Fierce Attachments

Fierce Attachments

A Memoir

Book - 2005
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In this deeply etched and haunting memoir, Vivian Gornick tells the story of her lifelong battle with her mother for independence. There have been numerous books about mother and daughter, but none has dealt with this closest of filial relations as directly or as ruthlessly. Gornick's groundbreaking book confronts what Edna O'Brien has called "the prinicpal crux of female despair": the unacknowledged Oedipal nature of the mother-daughter bond.

Born and raised in the Bronx, the daughter of "urban peasants," Gornick grows up in a household dominated by her intelligent but uneducated mother's romantic depression over the early death of her husband. Next door lives Nettie, an attractive widow whose calculating sensuality appeals greatly to Vivian. These women with their opposing models of femininity continue, well into adulthood, to affect Gornick's struggle to find herself in love and in work.

As Gornick walks with her aged mother through the streets of New York, arguing and remembering the past, each wins the reader's admiration: the caustic and clear-thinking daughter, for her courage and tenacity in really talking to her mother about the most basic issues of their lives, and the still powerful and intuitively-wise old woman, who again and again proves herself her daughter's mother.

Unsparing, deeply courageous, Fierce Attachments is one of the most remarkable documents of family feeling that has been written, a classic that helped start the memoir boom and remains one of the most moving examples of the genre.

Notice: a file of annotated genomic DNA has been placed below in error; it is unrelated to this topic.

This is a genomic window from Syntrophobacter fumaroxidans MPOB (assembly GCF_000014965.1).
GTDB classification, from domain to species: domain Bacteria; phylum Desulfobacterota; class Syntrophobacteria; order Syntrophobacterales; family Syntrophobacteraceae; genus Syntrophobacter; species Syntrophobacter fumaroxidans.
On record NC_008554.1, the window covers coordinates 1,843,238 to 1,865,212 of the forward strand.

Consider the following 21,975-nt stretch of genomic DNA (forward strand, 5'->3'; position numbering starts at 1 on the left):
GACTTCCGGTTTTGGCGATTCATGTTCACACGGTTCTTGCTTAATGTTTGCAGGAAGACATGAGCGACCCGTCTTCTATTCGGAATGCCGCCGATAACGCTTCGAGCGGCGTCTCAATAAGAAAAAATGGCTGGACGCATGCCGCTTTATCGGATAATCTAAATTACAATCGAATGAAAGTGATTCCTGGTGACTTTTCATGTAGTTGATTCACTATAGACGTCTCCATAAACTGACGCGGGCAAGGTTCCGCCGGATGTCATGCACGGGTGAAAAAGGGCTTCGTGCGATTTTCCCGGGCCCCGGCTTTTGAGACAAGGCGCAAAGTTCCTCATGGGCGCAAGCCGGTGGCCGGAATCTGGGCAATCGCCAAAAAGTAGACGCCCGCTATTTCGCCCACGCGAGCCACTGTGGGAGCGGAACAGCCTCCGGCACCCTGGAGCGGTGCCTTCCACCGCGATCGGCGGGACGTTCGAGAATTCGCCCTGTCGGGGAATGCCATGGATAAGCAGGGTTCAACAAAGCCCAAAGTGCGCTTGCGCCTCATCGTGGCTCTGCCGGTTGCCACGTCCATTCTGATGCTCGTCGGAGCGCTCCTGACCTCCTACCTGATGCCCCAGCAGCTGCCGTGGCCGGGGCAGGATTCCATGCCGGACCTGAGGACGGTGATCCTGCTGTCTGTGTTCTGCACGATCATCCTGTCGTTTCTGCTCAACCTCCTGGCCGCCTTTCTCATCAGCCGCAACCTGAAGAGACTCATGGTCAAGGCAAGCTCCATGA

Publisher: New York : Farrar, Straus, and Giroux, 2005.
ISBN: 9780374529963
0374529965
Branch Call Number: 921 GORNICK, VIVIAN
Characteristics: viii, 203 pages ; 21 cm

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manoush May 31, 2015

A powerful and fabulously-written memoir, so much deeper and more engaging than Gornick's recent "The Odd Woman and the City." This memoir has a more fully imagined world than 10 novels. And it's not just the author's mother who emerges from these pages as an imposing, three-dimensional personality. Gornick's childhood friends, neighbors, lovers, and even her therapist are all fully, skillfully-rendered. There are also heartrending descriptions of city streets, especially the shifting seasons and the moods they evoke in city residents. Gornick has an uncanny ability to convey the emotional atmosphere of a particular season or time of day. Ironically, I found this memoir to be the true, authentic paean to New York City's streets and micro- neighborhoods, not Gornick's new memoir.

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